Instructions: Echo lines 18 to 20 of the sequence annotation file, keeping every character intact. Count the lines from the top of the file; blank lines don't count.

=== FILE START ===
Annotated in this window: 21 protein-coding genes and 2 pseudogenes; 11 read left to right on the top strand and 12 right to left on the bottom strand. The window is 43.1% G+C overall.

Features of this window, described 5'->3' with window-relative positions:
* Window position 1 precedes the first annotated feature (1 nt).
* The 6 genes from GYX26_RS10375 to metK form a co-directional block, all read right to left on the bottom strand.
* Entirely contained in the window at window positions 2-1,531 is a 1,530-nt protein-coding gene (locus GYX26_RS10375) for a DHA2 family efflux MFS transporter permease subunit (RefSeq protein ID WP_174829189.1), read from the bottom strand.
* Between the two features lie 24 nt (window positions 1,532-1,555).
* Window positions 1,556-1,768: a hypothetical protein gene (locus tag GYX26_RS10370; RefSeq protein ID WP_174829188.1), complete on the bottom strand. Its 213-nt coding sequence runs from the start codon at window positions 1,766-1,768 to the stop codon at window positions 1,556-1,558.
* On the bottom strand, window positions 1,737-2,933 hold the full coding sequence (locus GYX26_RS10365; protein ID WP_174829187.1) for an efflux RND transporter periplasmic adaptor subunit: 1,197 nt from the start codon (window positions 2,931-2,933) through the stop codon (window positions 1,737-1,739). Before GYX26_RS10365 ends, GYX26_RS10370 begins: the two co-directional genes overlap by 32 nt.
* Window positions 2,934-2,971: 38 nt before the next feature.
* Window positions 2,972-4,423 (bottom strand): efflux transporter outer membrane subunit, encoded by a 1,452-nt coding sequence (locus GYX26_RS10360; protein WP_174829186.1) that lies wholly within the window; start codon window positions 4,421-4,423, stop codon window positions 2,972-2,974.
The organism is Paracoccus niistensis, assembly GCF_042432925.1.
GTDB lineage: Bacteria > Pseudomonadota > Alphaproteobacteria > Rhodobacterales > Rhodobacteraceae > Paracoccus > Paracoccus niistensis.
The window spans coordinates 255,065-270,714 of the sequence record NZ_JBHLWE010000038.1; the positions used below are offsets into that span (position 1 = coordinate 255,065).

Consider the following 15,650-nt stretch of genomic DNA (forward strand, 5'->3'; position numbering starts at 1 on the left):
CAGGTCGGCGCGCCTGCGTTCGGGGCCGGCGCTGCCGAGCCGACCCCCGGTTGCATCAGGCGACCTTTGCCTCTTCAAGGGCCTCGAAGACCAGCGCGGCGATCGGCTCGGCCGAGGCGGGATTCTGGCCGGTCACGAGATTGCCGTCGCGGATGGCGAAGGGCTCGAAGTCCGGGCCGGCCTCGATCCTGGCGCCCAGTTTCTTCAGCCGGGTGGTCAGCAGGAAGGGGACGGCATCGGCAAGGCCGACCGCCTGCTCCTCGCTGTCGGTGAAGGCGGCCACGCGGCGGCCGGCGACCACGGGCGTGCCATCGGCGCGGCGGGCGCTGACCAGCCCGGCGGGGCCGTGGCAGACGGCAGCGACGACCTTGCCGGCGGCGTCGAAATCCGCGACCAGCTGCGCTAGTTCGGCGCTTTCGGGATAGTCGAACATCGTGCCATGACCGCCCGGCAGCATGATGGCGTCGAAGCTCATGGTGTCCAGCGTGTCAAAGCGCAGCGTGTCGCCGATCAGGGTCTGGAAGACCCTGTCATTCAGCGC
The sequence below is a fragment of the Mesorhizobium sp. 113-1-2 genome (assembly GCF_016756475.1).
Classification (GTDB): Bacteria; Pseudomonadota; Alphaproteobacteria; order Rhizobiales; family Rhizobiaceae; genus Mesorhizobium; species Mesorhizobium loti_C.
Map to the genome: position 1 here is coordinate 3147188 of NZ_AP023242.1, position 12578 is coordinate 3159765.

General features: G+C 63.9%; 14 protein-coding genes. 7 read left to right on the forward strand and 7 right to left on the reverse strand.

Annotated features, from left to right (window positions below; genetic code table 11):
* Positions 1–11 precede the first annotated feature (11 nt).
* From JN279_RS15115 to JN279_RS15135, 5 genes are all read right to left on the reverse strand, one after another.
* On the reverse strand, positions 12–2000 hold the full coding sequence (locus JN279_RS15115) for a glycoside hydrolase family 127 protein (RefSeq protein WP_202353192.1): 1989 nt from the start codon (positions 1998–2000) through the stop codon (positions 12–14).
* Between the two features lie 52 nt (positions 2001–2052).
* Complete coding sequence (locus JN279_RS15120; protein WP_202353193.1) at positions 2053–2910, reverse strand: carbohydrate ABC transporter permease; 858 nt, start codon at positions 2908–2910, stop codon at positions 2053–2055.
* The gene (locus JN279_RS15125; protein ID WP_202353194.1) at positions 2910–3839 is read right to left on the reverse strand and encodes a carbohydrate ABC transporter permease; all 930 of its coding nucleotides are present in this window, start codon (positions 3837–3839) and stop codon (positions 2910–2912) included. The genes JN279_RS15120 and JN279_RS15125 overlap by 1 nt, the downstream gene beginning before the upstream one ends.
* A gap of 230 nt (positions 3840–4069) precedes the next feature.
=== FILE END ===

Map to the genome: position 1 here is coordinate 3147188 of NZ_AP023242.1, position 12578 is coordinate 3159765.

General features: G+C 63.9%; 14 protein-coding genes. 7 read left to right on the forward strand and 7 right to left on the reverse strand.

Annotated features, from left to right (window positions below; genetic code table 11):